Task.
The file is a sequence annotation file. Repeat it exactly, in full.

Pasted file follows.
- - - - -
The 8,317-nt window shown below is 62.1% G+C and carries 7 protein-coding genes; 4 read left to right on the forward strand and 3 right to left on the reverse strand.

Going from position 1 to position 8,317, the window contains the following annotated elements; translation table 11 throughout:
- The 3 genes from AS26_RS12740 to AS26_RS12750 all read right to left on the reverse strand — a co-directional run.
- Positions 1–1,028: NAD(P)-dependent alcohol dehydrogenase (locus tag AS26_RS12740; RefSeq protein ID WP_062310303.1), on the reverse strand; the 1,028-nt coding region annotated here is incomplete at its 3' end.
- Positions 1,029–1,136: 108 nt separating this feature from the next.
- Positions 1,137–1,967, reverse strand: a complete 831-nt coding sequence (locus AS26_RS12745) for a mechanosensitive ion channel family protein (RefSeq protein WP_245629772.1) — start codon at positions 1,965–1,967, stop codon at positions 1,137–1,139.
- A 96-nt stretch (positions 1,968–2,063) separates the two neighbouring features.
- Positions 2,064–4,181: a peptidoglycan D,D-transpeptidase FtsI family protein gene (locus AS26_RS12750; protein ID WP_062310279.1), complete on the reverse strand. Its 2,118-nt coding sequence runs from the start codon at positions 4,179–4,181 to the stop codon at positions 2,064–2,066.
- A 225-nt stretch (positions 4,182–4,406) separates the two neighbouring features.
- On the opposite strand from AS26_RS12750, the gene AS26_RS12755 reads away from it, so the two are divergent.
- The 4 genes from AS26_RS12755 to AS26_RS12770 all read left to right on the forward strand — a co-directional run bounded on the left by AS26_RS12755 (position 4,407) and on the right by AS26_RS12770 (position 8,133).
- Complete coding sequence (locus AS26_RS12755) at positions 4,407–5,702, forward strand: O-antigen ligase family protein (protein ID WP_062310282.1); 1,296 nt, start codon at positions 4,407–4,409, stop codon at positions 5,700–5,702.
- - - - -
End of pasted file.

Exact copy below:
The 8,317-nt window shown below is 62.1% G+C and carries 7 protein-coding genes; 4 read left to right on the forward strand and 3 right to left on the reverse strand.

Going from position 1 to position 8,317, the window contains the following annotated elements; translation table 11 throughout:
- The 3 genes from AS26_RS12740 to AS26_RS12750 all read right to left on the reverse strand — a co-directional run.
- Positions 1–1,028: NAD(P)-dependent alcohol dehydrogenase (locus tag AS26_RS12740; RefSeq protein ID WP_062310303.1), on the reverse strand; the 1,028-nt coding region annotated here is incomplete at its 3' end.
- Positions 1,029–1,136: 108 nt separating this feature from the next.
- Positions 1,137–1,967, reverse strand: a complete 831-nt coding sequence (locus AS26_RS12745) for a mechanosensitive ion channel family protein (RefSeq protein WP_245629772.1) — start codon at positions 1,965–1,967, stop codon at positions 1,137–1,139.
- A 96-nt stretch (positions 1,968–2,063) separates the two neighbouring features.
- Positions 2,064–4,181: a peptidoglycan D,D-transpeptidase FtsI family protein gene (locus AS26_RS12750; protein ID WP_062310279.1), complete on the reverse strand. Its 2,118-nt coding sequence runs from the start codon at positions 4,179–4,181 to the stop codon at positions 2,064–2,066.
- A 225-nt stretch (positions 4,182–4,406) separates the two neighbouring features.
- On the opposite strand from AS26_RS12750, the gene AS26_RS12755 reads away from it, so the two are divergent.
- The 4 genes from AS26_RS12755 to AS26_RS12770 all read left to right on the forward strand — a co-directional run bounded on the left by AS26_RS12755 (position 4,407) and on the right by AS26_RS12770 (position 8,133).
- Complete coding sequence (locus AS26_RS12755) at positions 4,407–5,702, forward strand: O-antigen ligase family protein (protein ID WP_062310282.1); 1,296 nt, start codon at positions 4,407–4,409, stop codon at positions 5,700–5,702.